|Publication number||US4848659 A|
|Application number||US 07/059,403|
|Publication date||Jul 18, 1989|
|Filing date||Jun 8, 1987|
|Priority date||Jun 8, 1987|
|Publication number||059403, 07059403, US 4848659 A, US 4848659A, US-A-4848659, US4848659 A, US4848659A|
|Inventors||John E. Tadych|
|Original Assignee||American Building Restoration Chemicals, Inc.|
|Export Citation||BiBTeX, EndNote, RefMan|
|Patent Citations (11), Referenced by (26), Classifications (10), Legal Events (5)|
|External Links: USPTO, USPTO Assignment, Espacenet|
1. Field of the Invention..
This invention pertains to fluid handling, and more particularly to apparatus for pumping high viscosity liquids.
2. Description of the Prior Art
Various equipment has been developed to spray liquids. For example, equipment for spraying coatings such as paint, lacquer, and anti-rust compounds is well known. Such coatings usually have relatively low viscosities, and conventional airless pumping units that operate on a hydraulic ram principle are entirely satisfactory.
However, such pumping units are not acceptable for spraying thick viscous liquids such as stripper materials. One well known grade of stripper has a viscosity of approximately 100,000 SSU, which is the consistency of lard. Although airless pumping units are occasionally used to spray viscous strippers, such use is a misapplication of the equipment. That is primarily because the units must be operated at pressures as high as 1000 PSI and even 3,000 PSI to enable them to pump the thick stripper. At such high pressures, there is great danger of a leak occurring somewhere in the system. The resulting jet of high pressure caustic material is extremely dangerous to nearby personnel. Further, the air compressor or five-to-one or ten-to-one pressure pump required to produce the necessary high pressures is expensive, thereby increasing capital expenditures. In addition, such high pressure machinery is bulky and cumbersome to work around at the job site.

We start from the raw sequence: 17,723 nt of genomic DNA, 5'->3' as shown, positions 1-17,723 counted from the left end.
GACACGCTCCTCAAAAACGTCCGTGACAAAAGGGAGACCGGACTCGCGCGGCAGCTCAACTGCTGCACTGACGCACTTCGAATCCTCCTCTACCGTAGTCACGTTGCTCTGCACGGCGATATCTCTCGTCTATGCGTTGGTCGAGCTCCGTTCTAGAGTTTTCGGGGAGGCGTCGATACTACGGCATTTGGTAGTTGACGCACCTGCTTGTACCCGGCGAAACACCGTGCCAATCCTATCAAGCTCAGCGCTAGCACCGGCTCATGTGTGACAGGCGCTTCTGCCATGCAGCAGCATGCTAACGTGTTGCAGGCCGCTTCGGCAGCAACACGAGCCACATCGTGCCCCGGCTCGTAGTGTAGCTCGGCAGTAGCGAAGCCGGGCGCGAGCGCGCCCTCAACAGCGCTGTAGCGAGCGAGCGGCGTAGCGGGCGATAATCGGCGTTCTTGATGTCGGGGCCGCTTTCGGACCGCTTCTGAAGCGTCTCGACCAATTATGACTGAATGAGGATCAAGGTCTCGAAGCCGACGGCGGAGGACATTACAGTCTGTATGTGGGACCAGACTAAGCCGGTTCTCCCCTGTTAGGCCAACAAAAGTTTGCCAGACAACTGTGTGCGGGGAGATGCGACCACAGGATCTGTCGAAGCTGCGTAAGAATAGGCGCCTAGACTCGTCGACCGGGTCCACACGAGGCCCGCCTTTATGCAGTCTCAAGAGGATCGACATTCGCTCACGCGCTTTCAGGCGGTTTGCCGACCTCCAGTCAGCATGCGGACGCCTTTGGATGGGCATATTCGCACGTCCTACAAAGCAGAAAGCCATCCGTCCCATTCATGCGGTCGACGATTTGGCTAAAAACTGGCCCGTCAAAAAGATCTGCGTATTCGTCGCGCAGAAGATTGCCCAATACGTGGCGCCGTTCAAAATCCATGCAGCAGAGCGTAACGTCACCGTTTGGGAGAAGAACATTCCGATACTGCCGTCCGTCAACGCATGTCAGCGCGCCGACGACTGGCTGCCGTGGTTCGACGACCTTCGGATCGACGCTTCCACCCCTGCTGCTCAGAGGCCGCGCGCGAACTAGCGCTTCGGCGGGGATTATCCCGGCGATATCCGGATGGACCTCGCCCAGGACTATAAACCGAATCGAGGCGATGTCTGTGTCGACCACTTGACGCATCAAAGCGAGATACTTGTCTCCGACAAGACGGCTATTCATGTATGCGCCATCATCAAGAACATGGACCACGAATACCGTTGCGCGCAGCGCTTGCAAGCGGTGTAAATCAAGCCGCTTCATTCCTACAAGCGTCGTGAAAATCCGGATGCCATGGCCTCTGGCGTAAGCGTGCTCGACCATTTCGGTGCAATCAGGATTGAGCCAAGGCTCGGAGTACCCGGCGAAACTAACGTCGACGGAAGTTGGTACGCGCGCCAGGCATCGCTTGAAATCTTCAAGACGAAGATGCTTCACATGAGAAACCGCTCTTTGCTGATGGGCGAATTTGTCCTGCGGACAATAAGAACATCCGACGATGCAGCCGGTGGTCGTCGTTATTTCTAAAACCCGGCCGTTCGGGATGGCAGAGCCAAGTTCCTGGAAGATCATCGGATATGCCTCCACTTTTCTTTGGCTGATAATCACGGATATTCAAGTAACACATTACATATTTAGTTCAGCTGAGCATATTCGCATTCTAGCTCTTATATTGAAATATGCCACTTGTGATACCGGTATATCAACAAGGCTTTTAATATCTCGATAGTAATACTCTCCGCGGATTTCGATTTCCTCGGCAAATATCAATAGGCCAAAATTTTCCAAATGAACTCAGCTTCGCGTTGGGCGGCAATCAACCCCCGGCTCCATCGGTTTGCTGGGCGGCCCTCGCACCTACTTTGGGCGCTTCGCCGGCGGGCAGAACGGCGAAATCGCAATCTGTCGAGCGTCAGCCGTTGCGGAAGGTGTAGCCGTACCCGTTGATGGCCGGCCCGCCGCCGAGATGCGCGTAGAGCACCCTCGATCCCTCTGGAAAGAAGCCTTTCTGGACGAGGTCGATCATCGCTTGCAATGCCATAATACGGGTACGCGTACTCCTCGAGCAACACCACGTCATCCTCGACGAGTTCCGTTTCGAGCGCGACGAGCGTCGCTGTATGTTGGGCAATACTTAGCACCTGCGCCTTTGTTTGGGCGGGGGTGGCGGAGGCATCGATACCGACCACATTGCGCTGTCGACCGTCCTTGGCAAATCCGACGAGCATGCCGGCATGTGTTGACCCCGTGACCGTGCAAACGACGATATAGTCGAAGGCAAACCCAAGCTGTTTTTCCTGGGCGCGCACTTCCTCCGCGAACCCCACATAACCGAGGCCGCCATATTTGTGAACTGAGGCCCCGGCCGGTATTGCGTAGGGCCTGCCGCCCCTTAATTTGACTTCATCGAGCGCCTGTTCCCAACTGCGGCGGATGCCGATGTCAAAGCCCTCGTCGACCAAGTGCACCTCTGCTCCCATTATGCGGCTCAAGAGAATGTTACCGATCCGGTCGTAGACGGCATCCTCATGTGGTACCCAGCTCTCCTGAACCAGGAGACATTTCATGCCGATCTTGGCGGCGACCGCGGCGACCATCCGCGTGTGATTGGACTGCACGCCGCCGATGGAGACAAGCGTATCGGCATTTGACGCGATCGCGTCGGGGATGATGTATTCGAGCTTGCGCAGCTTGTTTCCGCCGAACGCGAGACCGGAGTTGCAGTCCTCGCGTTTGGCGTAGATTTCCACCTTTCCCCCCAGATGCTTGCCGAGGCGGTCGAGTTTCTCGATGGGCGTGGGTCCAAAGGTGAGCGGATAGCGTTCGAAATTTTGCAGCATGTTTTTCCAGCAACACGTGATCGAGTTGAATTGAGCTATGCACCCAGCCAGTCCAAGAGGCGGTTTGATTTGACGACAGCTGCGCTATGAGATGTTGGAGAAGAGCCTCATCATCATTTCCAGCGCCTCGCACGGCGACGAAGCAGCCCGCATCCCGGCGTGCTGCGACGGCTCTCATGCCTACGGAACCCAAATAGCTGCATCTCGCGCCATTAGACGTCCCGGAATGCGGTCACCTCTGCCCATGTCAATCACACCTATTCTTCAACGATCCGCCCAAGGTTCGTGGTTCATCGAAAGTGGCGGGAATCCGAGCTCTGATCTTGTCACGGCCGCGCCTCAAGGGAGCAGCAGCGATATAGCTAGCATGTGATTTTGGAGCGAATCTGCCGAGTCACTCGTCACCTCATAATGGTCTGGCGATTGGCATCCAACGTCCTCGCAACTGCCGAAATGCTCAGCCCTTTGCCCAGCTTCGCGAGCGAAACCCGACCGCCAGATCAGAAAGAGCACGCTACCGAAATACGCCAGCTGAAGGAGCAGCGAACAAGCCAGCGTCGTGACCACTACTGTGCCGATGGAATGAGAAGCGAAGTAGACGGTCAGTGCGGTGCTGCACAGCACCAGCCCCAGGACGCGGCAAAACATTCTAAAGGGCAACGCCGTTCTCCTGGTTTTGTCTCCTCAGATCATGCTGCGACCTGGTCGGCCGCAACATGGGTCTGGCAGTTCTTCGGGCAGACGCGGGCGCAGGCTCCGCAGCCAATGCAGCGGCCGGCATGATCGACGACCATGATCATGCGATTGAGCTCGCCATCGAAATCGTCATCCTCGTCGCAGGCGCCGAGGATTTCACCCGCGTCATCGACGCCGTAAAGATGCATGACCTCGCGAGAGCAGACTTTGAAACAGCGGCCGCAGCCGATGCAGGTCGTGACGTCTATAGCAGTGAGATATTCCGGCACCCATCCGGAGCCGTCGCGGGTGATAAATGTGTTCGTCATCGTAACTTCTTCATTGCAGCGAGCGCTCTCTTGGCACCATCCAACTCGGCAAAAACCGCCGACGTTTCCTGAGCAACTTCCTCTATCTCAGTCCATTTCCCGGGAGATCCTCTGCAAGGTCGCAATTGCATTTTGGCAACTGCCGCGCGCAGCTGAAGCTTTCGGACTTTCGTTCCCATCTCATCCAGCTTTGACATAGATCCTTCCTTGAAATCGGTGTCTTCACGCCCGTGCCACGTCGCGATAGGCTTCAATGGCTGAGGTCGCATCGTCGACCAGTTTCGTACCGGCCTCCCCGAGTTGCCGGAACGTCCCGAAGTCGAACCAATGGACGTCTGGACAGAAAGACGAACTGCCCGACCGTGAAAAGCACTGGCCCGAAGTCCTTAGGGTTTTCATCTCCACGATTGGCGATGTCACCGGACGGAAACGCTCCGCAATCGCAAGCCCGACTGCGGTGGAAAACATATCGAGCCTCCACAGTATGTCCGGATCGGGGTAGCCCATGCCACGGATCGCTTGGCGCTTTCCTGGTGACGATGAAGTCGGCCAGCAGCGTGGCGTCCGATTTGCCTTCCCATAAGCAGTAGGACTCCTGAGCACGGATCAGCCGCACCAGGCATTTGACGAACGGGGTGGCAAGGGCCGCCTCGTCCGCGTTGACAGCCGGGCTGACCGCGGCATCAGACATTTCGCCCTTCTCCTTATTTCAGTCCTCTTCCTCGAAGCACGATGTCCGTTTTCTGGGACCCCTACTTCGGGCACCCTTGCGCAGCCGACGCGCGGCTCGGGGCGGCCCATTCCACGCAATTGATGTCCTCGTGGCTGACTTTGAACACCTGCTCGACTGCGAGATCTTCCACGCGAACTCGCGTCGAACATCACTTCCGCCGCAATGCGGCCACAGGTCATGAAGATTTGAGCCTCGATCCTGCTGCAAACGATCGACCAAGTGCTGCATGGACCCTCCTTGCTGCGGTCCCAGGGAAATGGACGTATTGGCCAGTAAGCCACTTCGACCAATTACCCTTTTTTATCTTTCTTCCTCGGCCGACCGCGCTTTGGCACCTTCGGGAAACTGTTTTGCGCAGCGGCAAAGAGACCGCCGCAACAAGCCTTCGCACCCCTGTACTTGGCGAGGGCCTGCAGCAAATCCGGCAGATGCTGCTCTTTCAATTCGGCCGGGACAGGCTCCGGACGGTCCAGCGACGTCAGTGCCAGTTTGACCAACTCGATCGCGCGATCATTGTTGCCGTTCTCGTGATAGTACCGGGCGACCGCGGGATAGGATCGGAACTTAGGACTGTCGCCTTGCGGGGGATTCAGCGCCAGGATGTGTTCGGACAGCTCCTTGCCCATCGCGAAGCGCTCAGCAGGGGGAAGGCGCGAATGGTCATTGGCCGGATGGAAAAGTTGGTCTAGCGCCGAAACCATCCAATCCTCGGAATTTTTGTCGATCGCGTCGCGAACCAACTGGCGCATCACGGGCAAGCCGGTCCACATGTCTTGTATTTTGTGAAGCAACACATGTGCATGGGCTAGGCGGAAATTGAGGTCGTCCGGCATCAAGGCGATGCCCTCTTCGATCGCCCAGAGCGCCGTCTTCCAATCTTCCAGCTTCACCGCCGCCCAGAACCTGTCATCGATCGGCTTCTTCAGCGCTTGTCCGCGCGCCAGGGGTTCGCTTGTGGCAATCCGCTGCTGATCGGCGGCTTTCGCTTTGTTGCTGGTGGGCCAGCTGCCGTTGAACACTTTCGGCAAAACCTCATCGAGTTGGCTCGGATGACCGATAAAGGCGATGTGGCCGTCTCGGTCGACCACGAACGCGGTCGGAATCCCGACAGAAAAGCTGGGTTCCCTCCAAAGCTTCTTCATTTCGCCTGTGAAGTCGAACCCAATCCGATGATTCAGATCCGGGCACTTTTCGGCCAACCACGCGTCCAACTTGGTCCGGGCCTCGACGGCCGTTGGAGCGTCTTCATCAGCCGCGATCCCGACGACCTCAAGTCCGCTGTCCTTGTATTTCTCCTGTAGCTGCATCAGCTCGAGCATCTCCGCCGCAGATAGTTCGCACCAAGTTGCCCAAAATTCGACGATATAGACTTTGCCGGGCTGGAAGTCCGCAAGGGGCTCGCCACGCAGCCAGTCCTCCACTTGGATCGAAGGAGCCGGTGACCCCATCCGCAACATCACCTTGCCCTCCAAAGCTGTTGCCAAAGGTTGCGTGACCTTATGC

There are pumps that transfer viscous fluids but not in a spray pattern. Pumps that do not create enough pressure produce a spray pattern that would be of no value when applying viscous paint strippers to an overhead or vertical surface.
Thus, a need exists for improved apparatus for spraying high viscosity liquids.
In accordance with the present invention, an inexpensive and convenient stripper applicator is provided that safely pumps high viscosity caustic fluids. This is accomplished by apparatus that includes a positive displacement pump operated at low pressures and low speeds to reliably transfer large volumes of fluid.
The stripper applicator pump is preferably a gear pump having helical gears that are driven at the relatively slow speed of approximately 600 RPM. An electric motor or gasoline powered engine may be employed to drive the pump gears. In either case, a speed reducing unit is inserted between the prime move and the gear pump. Various seal materials are interchangeably used to enable the pump to handle different types of chemicals. The gears are mounted for rotation on self-lubricating carbon bearings to assure long service life.
The stripper applicator pump is supplied with an adjustable pressure relief valve. The pressure relief valve is typically set at only about 375 to 400 PSI.
The stripper applicator further includes three lines for efficiently transferring the fluid with minimum pressure losses. A relatively short length of large diameter suction hose enables the pump to draw the chemical from a nearby container. A long and large diameter but light weight delivery hose directs the liquid from the outlet of the pressure relief valve to the point of application. A third line is connected to the dump port of the relief valve. The free end of the third hose is placed in the fluid supply container for returning overflow from the valve to the container. At a pressure of approximately 400 PSI and 600 RPM gear pump speed, the stripper applicator of the present invention is capable of spraying approximately 1.5 gallons of viscous stripper per minute.